The trusted source for
healthcare information and
Robert B. Vogel, MD, JD
Retinal Ophthalmologist at Piedmont Eye Center, Lynchburg VA;
Attorney, Overbey Hawkins & Wright, PLLS, Lynchburg, VA;
Adjunct Professor, Humanities and Bioethics, Liberty University School of Medicine, Lynchburg, VA.
The Office of Civil Rights (OCR) division of the U.S. Office of Health and Human Services (HHS) announced in November that the University of Massachusetts at Amherst (UMass) agreed to settle potential violations of HIPAA privacy and security rules. UMass agreed to a monetary payment of $650,000 and a corrective action plan.
According to a news release from OCR, UMass reported in June 2013 that a malware infection at a computer workstation in its Center for Language, Speech, and Hearing led to the disclosure of the names, addresses, Social Security numbers, dates of birth, diagnoses, procedure codes, and other health insurance information on 1,670 individuals. The unauthorized access to electronic protected health information (ePHI) was related to the fact that UMass did not have a firewall in place on that computer, according to OCR.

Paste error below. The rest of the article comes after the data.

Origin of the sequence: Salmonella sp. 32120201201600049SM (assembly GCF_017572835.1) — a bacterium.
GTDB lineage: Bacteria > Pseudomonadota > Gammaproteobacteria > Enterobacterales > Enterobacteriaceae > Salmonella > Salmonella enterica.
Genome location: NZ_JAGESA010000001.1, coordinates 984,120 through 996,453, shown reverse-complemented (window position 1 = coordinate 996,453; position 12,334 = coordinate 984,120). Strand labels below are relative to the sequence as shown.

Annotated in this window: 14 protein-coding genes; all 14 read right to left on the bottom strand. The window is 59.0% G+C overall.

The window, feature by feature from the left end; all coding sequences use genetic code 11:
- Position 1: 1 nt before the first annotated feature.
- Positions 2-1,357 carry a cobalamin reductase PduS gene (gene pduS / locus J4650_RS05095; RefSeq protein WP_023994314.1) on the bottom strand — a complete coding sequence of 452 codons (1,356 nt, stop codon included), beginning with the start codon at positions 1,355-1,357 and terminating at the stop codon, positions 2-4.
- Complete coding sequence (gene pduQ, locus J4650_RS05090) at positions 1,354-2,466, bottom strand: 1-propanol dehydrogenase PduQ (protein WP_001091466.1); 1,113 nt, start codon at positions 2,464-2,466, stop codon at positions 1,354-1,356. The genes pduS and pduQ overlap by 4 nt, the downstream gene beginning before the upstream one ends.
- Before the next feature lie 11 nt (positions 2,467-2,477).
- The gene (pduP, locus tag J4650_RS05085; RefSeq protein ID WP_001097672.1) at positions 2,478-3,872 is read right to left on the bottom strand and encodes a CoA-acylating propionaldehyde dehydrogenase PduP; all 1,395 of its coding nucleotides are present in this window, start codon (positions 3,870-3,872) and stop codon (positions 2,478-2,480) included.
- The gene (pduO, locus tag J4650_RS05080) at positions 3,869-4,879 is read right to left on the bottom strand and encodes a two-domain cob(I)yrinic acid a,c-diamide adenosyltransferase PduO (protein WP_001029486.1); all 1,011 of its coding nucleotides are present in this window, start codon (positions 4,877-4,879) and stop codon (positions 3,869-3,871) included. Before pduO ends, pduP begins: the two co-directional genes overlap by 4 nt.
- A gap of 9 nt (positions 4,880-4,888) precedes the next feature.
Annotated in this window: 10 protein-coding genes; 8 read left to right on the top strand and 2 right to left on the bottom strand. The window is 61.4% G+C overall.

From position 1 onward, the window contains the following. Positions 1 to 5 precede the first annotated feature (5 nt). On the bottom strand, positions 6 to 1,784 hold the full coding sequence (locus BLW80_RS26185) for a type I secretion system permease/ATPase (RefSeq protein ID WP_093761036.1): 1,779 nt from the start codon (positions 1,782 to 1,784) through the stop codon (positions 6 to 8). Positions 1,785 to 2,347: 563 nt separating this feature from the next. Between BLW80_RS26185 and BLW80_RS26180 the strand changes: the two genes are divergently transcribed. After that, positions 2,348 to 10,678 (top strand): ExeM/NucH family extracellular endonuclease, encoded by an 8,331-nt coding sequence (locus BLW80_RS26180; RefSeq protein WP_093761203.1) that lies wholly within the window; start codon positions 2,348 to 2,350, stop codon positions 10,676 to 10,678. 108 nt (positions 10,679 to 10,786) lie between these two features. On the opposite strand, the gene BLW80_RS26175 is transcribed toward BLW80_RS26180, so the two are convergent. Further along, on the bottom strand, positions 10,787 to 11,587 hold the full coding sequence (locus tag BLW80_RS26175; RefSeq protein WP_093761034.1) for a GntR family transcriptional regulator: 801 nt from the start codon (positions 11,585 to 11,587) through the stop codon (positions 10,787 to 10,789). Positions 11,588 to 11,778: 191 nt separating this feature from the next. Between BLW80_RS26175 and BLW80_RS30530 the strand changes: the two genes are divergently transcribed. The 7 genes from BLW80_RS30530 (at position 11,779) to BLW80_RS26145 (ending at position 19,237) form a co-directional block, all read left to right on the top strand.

HIPAA privacy rules allow legal entities to “hybridize” their functions by designating, in writing, their healthcare components that perform functions that are and are not covered by HIPAA. They must then assure the OCR that they are complying with HIPAA in the components so designated. UMass failed to properly designate all of its healthcare components when hybridizing, incorrectly determining that the center was not a covered component. UMass failed to implement the appropriate security measures at the center to guard against unauthorized access to ePHI. Though there is no current evidence that OCR is looking specifically at hybridized entities, this information might lead to hospitals and other providers designating components as covered by HIPAA if there is any chance they might be covered, or to seek the counsel of OCR with regard to a specific entity where HIPAA compliance is not obviously mandated.
The UMass corrective action plan requires the organization to conduct an enterprise-wide risk analysis, develop and implement a risk management plan, revise its policies and procedures, and train its staff on these policies and procedures.